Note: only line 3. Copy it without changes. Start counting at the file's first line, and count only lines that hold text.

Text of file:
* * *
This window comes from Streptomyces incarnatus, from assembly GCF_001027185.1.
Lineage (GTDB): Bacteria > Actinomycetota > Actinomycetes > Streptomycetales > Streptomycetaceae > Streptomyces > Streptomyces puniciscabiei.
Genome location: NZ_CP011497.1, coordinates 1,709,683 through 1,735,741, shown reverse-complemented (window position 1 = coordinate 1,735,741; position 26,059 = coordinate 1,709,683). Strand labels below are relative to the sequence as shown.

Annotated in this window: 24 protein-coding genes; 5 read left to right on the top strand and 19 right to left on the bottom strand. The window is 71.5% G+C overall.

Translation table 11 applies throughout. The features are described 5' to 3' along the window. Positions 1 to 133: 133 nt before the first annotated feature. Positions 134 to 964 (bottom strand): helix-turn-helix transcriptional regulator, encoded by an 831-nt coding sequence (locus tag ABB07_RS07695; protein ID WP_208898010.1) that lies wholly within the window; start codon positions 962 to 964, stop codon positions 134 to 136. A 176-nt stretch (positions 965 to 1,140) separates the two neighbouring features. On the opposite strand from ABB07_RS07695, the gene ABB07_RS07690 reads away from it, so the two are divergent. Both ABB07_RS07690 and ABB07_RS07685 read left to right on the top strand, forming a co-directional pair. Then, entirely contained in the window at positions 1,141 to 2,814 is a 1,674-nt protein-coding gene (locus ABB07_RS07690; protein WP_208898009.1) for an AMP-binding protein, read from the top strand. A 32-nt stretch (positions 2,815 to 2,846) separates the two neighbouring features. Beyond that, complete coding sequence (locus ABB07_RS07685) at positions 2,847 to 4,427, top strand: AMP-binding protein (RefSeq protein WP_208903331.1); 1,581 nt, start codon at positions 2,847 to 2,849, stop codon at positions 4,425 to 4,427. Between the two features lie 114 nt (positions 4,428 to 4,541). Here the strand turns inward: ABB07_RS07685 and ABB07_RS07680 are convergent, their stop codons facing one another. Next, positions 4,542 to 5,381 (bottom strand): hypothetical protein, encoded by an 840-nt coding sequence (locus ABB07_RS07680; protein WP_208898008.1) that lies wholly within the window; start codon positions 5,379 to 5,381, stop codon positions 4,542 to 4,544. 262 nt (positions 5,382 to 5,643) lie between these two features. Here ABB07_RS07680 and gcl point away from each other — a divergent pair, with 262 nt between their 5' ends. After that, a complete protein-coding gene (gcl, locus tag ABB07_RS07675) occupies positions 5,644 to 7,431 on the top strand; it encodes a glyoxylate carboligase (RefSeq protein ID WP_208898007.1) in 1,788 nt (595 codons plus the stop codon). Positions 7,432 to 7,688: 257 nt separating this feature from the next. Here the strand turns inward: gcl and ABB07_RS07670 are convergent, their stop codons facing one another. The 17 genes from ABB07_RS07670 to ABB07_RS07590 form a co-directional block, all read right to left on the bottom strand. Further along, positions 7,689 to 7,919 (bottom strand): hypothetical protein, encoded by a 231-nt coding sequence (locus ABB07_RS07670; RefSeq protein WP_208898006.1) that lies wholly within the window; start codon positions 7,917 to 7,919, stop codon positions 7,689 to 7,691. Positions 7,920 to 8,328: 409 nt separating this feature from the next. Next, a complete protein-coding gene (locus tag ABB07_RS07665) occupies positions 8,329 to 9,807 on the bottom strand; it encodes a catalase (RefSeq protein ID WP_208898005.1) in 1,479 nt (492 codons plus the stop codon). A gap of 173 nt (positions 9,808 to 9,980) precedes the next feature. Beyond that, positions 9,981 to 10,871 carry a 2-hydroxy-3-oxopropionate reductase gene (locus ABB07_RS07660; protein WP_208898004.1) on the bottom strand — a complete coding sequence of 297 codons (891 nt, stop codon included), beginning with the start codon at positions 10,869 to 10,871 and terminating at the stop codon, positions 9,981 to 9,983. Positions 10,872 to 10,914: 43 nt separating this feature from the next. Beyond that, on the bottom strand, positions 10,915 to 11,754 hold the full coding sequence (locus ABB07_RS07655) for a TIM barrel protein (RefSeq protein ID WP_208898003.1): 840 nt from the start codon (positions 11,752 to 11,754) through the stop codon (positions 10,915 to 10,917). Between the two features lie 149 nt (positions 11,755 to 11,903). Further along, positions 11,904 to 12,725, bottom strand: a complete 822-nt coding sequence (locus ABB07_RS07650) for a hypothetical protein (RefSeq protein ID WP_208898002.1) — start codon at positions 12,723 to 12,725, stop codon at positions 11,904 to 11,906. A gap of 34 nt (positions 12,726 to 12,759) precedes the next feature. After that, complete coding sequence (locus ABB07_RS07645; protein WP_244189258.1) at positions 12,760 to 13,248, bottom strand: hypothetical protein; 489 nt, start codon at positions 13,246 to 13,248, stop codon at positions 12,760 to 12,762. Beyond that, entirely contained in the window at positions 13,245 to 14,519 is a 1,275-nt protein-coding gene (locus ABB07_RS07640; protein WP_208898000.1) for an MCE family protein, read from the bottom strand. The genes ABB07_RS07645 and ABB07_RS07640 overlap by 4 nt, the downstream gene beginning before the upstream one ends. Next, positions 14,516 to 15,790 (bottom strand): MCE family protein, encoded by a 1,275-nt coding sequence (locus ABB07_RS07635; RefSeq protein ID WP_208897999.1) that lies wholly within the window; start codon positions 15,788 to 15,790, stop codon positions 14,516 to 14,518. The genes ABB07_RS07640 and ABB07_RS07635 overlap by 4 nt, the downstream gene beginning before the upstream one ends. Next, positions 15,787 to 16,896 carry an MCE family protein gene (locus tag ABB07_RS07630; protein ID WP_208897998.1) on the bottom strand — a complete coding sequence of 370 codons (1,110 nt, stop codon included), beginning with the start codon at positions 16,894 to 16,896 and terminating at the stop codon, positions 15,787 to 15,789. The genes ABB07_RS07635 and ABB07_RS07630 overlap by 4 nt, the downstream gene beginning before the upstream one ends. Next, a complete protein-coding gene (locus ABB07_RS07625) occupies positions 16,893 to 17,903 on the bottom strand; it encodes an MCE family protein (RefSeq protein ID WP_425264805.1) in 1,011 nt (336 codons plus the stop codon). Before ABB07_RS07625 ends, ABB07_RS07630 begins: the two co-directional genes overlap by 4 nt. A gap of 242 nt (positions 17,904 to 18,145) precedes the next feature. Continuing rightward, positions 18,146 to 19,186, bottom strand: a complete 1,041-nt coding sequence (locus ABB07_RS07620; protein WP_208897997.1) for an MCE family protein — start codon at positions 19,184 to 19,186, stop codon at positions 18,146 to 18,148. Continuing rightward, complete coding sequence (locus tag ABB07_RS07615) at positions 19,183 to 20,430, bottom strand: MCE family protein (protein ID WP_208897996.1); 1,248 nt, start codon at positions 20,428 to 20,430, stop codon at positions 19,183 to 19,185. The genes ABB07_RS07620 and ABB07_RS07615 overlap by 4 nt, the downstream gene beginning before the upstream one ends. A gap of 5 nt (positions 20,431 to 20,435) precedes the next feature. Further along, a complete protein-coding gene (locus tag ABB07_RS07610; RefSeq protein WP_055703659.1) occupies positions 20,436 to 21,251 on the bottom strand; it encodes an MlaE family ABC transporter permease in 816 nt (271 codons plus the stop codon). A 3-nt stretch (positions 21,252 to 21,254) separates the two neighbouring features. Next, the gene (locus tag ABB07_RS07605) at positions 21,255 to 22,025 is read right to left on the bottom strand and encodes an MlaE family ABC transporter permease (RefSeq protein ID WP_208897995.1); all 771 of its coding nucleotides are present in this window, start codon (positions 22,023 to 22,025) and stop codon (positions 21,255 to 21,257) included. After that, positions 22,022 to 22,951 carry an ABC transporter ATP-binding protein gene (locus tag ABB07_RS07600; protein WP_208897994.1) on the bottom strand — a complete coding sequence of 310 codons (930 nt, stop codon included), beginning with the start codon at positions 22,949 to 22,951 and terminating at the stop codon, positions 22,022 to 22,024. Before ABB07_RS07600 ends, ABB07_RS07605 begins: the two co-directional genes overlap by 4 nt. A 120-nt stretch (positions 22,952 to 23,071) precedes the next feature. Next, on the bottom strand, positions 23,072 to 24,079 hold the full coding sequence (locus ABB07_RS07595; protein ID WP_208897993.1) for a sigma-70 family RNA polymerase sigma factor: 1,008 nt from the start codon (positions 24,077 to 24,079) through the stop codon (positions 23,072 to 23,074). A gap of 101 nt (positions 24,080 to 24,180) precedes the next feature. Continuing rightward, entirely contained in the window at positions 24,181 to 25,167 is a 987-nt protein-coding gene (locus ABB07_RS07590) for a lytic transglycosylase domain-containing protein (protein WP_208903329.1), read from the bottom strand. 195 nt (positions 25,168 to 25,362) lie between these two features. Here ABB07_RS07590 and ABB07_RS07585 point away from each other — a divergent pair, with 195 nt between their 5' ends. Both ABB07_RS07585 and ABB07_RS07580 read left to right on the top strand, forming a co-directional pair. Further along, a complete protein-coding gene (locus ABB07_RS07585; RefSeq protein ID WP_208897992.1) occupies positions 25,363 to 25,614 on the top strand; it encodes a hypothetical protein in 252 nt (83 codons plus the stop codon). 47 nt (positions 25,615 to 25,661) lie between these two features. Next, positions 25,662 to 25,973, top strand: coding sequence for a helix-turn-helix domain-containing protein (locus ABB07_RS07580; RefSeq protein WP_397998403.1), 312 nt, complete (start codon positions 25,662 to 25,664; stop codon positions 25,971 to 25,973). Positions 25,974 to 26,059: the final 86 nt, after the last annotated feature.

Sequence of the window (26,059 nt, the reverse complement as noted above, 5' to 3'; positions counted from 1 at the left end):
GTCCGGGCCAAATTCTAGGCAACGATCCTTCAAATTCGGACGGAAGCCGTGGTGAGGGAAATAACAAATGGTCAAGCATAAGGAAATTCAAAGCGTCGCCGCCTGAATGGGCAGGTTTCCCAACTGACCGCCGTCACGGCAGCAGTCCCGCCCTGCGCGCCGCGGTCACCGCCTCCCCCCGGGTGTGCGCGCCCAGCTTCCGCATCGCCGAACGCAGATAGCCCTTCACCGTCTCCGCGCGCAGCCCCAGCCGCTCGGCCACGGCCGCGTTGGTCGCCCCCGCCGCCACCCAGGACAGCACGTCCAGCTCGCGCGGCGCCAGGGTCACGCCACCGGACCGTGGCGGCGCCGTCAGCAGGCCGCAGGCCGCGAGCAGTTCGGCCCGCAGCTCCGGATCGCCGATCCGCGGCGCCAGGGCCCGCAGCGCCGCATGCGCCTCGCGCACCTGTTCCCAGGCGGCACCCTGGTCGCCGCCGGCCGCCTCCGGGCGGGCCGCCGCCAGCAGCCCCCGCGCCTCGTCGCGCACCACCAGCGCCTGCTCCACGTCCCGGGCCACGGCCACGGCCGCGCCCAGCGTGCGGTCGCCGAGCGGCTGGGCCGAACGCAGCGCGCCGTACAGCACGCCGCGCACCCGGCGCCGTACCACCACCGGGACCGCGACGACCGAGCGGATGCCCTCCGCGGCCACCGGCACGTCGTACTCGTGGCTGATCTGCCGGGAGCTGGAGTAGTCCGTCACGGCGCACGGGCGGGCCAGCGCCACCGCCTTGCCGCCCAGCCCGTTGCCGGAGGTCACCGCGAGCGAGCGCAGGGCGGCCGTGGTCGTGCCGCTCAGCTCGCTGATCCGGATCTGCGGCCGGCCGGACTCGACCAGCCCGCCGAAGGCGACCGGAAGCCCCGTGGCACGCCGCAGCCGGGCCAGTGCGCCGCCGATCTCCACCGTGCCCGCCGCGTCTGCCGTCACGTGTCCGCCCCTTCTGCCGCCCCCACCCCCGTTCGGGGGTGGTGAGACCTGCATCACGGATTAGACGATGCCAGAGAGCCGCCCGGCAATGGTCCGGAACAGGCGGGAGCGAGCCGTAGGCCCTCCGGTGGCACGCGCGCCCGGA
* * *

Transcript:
Genome location: NZ_CP011497.1, coordinates 1,709,683 through 1,735,741, shown reverse-complemented (window position 1 = coordinate 1,735,741; position 26,059 = coordinate 1,709,683). Strand labels below are relative to the sequence as shown.